The Coventry Basin moorings are surprisingly quiet. We slipped away this morning at 8am in sunny but chilly conditions. By Bridge 2 are the Cash's Hundreds weavers' cottages. They used to have accommodation on the lower two floors, and looms on the top floor. A hundred were planned, but they actually built only around half that number.
Just beyond Bridge 8 we made a brief stop, so Adrian could go to the nearby Tesco, which is huge. I got the boat tied up and started some washing, and then Marilyn, David, and Lesley went by on Waka Huia so I had a brief chat to them. Before long we were approaching Hawkesbury Junction, which is much easier from this direction as you don't have to double back on yourself.
Adrian worked the lock, which has a rise of less than a foot, and we were then on the North Oxford. Thanks to improvements in the 1830s, this canal has long straight sections which combined with the fact that we used to moor round here and travelled it frequently, makes it rather dull. There were some moments of interest, though, provided by wildlife. I saw what I'm pretty sure was a water vole; it set off from the offside, swam right into the side of the boat, looked confused, and then went round us as we went past. Later some sort of bird of prey flew overhead and settled in a tree. I had very bad photos of each of them.
At Stretton Stop, Adrian jumped off to open the little swing bridge, which is used by staff at Rose Narrowboats.
We passed the entrance to Brinklow Marina, where we moored when we first bought Briar Rose. Not a single one of the coloured lights in Newbold Tunnel is working any more. At Rugby, building work is well advanced on the new retail park near Tesco; and there's also a lot of building work going on a Clifton Cruisers.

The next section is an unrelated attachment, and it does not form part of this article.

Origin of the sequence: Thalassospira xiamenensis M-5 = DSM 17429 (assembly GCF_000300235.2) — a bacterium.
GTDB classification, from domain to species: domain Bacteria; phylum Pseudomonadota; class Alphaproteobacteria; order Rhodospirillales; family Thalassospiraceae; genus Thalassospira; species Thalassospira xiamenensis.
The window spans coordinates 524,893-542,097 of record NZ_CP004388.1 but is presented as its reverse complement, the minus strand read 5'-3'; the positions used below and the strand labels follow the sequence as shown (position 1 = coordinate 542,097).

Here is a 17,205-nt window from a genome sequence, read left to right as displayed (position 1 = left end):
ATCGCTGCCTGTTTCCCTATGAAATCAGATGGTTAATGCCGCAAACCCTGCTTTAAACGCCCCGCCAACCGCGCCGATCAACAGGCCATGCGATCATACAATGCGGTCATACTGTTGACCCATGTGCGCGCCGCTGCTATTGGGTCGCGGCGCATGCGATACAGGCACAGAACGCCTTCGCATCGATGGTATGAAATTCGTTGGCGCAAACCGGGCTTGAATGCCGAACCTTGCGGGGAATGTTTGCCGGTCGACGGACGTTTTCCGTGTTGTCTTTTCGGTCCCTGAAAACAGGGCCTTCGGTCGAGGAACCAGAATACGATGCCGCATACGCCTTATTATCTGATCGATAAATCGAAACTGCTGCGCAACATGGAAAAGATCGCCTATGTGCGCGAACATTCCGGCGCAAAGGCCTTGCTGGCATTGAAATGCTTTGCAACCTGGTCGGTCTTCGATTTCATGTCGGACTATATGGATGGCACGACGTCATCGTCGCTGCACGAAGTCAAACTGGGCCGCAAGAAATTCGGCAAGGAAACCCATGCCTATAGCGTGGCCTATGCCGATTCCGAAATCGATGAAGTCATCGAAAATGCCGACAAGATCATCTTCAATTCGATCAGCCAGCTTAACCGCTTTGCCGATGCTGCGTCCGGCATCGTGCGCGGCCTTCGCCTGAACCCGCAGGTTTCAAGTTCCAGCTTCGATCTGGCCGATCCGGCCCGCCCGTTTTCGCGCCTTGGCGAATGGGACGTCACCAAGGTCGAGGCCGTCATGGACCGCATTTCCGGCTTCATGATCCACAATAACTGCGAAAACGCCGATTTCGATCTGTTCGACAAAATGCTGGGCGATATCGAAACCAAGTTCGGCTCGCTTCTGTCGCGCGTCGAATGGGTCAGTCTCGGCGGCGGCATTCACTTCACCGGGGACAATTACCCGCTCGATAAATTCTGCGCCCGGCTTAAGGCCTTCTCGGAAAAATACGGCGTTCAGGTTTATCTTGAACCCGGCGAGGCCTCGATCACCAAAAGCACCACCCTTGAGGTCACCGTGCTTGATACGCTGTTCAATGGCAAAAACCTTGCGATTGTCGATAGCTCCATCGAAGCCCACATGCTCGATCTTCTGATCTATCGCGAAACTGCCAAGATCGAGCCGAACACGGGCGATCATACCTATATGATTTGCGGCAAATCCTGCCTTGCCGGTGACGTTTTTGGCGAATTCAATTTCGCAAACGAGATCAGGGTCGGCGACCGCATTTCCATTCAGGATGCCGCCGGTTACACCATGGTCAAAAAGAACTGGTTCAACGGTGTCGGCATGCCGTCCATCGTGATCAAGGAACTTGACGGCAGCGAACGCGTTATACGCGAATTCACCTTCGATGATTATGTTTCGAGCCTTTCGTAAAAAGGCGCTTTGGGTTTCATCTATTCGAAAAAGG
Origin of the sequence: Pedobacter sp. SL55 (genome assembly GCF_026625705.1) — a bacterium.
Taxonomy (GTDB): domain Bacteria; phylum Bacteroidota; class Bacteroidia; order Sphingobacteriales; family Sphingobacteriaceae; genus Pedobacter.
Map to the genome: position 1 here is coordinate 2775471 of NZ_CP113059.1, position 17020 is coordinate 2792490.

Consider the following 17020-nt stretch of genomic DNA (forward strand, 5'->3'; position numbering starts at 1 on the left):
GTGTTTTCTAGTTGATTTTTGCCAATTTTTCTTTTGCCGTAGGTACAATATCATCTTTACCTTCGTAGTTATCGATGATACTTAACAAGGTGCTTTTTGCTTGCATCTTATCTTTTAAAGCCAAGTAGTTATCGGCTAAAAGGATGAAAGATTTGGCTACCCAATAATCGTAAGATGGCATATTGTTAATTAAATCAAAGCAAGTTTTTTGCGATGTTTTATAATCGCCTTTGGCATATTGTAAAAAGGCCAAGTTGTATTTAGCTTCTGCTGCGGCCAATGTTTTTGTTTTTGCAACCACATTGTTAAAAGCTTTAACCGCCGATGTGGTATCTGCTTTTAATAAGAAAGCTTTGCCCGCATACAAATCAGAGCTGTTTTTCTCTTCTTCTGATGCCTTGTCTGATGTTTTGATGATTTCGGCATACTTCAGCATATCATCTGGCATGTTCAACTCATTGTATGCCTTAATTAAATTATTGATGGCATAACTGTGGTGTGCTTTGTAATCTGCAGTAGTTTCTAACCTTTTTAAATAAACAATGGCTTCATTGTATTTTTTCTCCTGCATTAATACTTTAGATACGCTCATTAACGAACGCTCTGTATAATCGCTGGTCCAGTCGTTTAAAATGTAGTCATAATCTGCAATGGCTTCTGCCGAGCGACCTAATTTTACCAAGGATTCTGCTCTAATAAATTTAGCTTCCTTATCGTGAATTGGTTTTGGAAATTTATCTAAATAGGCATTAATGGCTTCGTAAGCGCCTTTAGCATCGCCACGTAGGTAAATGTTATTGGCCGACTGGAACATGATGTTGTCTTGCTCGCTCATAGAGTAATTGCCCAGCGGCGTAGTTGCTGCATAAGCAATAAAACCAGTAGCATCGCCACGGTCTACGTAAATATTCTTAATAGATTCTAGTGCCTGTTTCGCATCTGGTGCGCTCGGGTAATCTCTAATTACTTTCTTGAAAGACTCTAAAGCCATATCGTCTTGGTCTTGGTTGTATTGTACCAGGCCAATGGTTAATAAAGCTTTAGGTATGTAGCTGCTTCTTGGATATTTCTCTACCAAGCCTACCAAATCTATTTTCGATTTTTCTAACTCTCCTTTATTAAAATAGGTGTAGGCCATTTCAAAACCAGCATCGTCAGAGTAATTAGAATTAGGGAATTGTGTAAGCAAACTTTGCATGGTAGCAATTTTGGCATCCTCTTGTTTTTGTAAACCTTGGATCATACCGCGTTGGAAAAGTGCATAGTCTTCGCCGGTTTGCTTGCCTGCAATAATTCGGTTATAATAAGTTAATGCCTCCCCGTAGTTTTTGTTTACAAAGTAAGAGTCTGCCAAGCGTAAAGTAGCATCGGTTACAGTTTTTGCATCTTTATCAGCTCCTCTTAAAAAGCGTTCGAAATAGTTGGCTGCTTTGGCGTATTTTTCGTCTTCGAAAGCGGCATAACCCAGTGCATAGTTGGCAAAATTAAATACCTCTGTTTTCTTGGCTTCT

It was still relatively early, so we decided to go up the locks at Hillmorton. A big change since we last came this way is that all the masts from the Rugby Radio Station have gone. A volunteer lock keeper emptied one of the pair of bottom locks for us. At the middle pair, Hillmorton Church looked rather nice in the sunshine.
There was a space on the piling at the top of the locks, so we pulled in and moored up. As we were reasonably close, I phoned the Canal Shop, which supplied our composting loo, to see whether they had any cocoa shell in stock. This is one of the best things to use as a base in the loo, but we've never been able to find any. They had some, so I walked along to buy a couple of kilos -- I had no idea what a kilo would look like, and it turns out to be quite a volume; 2kg should do us for about six empties of the loo.
Later, just before 6pm, Brian and Diana on Harnser went past. I went to chat to them as they went down the top lock.
21 miles, 4 locks. (307 miles, 249 locks)